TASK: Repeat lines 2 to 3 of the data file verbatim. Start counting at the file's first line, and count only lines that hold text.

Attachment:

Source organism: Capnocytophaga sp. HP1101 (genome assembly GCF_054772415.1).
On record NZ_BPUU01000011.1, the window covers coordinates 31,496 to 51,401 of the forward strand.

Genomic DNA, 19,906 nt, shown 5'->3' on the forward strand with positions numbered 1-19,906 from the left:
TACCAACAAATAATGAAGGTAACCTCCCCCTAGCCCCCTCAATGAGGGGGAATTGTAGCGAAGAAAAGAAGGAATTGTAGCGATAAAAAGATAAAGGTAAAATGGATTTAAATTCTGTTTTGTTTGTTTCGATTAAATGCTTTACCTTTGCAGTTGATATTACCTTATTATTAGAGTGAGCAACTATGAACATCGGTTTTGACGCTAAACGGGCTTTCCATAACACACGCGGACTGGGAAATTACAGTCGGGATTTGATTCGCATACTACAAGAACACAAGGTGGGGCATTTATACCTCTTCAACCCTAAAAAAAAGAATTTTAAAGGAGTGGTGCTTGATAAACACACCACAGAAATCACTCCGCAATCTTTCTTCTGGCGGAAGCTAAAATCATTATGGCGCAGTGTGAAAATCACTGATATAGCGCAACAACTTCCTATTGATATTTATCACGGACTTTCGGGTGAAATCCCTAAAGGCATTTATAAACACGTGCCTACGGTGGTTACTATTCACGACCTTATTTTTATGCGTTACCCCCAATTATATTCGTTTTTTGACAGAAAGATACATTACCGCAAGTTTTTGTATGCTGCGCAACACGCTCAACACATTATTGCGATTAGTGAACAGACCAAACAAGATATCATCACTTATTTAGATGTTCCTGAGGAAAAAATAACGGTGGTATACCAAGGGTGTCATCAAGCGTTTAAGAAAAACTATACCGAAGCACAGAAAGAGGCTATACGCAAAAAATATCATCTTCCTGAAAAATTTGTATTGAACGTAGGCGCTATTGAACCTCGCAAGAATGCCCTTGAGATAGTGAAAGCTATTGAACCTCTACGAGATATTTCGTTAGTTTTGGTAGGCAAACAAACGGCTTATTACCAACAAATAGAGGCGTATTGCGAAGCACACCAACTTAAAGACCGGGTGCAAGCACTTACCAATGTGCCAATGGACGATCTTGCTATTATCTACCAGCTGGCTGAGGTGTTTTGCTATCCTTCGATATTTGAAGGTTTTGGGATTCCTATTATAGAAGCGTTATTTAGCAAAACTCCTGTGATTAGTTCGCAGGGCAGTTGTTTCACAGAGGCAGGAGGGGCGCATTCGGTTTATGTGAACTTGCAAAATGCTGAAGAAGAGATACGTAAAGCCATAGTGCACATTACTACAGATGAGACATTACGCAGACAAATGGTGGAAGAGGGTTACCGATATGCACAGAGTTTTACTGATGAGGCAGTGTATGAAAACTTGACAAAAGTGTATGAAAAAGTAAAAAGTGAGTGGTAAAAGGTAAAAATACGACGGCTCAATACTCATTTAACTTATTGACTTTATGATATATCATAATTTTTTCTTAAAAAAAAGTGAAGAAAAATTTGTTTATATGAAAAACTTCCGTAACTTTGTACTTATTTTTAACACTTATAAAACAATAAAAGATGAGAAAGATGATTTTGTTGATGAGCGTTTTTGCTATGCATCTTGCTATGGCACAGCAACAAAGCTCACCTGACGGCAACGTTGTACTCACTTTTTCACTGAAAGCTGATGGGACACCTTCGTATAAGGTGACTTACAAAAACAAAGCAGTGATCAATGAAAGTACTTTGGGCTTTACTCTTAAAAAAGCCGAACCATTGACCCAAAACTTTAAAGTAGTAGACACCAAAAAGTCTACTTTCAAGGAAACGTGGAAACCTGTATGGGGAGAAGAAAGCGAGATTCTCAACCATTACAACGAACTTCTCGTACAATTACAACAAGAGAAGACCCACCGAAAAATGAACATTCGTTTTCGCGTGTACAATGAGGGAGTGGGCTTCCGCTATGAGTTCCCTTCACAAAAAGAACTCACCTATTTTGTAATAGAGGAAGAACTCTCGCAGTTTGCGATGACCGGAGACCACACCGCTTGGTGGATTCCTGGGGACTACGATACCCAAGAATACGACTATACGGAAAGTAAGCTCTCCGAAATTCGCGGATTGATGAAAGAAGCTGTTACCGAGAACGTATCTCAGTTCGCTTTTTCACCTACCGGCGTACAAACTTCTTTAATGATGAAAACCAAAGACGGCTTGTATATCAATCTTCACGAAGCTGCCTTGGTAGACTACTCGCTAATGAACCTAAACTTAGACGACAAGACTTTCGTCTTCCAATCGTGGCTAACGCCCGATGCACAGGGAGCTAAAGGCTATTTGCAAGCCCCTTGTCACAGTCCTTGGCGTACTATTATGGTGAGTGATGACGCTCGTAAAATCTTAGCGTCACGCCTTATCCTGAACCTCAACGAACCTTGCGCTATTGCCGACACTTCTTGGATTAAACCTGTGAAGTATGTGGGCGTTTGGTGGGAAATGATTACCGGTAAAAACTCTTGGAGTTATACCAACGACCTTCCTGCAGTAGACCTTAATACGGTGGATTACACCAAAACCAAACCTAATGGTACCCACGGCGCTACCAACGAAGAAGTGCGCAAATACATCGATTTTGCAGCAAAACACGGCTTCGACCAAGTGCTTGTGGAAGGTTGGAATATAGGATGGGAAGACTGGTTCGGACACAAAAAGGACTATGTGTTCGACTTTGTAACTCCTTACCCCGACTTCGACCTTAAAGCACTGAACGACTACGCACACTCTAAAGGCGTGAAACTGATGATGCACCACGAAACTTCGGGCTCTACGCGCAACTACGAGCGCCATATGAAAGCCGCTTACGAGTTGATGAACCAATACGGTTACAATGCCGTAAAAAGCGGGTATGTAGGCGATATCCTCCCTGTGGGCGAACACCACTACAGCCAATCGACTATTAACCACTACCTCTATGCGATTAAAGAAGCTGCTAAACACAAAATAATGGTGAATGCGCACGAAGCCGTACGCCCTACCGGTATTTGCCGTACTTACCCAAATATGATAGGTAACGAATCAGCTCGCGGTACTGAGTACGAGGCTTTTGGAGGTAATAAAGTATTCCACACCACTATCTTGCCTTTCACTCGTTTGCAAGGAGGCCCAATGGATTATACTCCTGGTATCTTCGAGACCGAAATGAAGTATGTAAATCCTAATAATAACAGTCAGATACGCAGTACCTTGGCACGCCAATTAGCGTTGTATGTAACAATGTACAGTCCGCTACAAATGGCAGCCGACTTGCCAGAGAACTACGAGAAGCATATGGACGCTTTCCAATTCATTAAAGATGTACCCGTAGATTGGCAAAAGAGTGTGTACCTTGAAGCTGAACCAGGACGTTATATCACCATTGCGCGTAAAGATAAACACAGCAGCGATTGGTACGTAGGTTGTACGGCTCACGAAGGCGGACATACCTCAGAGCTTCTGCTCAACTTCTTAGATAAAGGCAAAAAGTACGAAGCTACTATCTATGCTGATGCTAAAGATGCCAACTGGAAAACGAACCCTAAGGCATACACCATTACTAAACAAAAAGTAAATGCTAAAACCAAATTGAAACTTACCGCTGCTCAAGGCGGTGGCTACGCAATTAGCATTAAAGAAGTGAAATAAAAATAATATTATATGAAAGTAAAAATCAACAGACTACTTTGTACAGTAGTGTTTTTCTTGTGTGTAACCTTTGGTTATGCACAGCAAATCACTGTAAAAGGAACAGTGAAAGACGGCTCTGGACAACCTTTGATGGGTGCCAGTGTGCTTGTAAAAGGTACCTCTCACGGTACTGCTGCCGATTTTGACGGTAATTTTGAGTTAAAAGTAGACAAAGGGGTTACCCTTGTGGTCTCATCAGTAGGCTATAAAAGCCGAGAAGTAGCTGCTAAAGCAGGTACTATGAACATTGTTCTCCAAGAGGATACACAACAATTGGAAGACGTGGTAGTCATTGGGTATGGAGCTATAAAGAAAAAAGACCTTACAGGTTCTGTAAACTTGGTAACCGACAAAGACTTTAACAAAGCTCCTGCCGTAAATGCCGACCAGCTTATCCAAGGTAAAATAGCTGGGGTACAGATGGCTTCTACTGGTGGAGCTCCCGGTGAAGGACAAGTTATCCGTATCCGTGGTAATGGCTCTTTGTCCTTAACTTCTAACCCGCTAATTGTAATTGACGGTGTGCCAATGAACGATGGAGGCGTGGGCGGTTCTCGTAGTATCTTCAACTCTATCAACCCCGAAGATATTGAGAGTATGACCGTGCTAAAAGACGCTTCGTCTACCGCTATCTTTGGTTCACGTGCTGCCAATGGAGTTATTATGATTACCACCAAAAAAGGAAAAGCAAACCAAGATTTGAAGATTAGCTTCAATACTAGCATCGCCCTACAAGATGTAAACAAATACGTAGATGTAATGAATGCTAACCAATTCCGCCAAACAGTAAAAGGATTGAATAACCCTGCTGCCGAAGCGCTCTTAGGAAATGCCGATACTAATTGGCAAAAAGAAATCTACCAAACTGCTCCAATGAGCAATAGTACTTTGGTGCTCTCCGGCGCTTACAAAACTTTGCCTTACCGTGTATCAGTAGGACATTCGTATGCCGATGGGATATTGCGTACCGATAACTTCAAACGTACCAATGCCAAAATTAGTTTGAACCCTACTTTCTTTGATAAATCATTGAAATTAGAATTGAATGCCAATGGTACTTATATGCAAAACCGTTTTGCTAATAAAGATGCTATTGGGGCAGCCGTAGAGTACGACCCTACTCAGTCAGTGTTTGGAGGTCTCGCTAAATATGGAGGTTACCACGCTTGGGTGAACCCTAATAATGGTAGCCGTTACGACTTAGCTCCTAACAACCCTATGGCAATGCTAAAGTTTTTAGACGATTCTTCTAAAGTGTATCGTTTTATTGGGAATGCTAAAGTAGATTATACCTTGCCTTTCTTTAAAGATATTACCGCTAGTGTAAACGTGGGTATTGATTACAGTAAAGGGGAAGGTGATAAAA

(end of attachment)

On record NZ_BPUU01000011.1, the window covers coordinates 31,496 to 51,401 of the forward strand.

Genomic DNA, 19,906 nt, shown 5'->3' on the forward strand with positions numbered 1-19,906 from the left: